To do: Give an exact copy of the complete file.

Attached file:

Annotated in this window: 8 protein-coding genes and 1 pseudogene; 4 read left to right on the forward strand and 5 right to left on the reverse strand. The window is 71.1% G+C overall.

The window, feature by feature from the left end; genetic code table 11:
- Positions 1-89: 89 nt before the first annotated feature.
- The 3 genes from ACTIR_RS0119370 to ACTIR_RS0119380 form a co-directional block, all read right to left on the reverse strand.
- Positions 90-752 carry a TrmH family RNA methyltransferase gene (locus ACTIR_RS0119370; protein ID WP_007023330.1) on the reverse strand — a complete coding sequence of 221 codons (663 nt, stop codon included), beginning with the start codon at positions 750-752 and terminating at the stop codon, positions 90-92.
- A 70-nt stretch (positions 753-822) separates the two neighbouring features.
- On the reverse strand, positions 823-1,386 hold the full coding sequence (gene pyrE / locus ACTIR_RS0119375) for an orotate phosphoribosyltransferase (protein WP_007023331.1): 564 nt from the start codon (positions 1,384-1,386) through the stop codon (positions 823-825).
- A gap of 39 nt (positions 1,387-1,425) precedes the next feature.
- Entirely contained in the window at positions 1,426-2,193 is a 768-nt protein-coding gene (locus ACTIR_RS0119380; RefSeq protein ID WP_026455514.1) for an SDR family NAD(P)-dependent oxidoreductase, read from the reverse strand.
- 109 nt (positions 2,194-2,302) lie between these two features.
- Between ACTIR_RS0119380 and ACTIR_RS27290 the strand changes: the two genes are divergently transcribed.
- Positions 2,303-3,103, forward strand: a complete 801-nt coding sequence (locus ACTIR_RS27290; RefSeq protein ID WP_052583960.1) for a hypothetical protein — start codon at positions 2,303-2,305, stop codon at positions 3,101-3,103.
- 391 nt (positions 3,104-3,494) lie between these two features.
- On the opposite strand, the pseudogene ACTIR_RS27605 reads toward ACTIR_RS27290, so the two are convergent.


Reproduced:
Annotated in this window: 8 protein-coding genes and 1 pseudogene; 4 read left to right on the forward strand and 5 right to left on the reverse strand. The window is 71.1% G+C overall.

The window, feature by feature from the left end; genetic code table 11:
- Positions 1-89: 89 nt before the first annotated feature.
- The 3 genes from ACTIR_RS0119370 to ACTIR_RS0119380 form a co-directional block, all read right to left on the reverse strand.
- Positions 90-752 carry a TrmH family RNA methyltransferase gene (locus ACTIR_RS0119370; protein ID WP_007023330.1) on the reverse strand — a complete coding sequence of 221 codons (663 nt, stop codon included), beginning with the start codon at positions 750-752 and terminating at the stop codon, positions 90-92.
- A 70-nt stretch (positions 753-822) separates the two neighbouring features.
- On the reverse strand, positions 823-1,386 hold the full coding sequence (gene pyrE / locus ACTIR_RS0119375) for an orotate phosphoribosyltransferase (protein WP_007023331.1): 564 nt from the start codon (positions 1,384-1,386) through the stop codon (positions 823-825).
- A gap of 39 nt (positions 1,387-1,425) precedes the next feature.
- Entirely contained in the window at positions 1,426-2,193 is a 768-nt protein-coding gene (locus ACTIR_RS0119380; RefSeq protein ID WP_026455514.1) for an SDR family NAD(P)-dependent oxidoreductase, read from the reverse strand.
- 109 nt (positions 2,194-2,302) lie between these two features.
- Between ACTIR_RS0119380 and ACTIR_RS27290 the strand changes: the two genes are divergently transcribed.
- Positions 2,303-3,103, forward strand: a complete 801-nt coding sequence (locus ACTIR_RS27290; RefSeq protein ID WP_052583960.1) for a hypothetical protein — start codon at positions 2,303-2,305, stop codon at positions 3,101-3,103.
- 391 nt (positions 3,104-3,494) lie between these two features.
- On the opposite strand, the pseudogene ACTIR_RS27605 reads toward ACTIR_RS27290, so the two are convergent.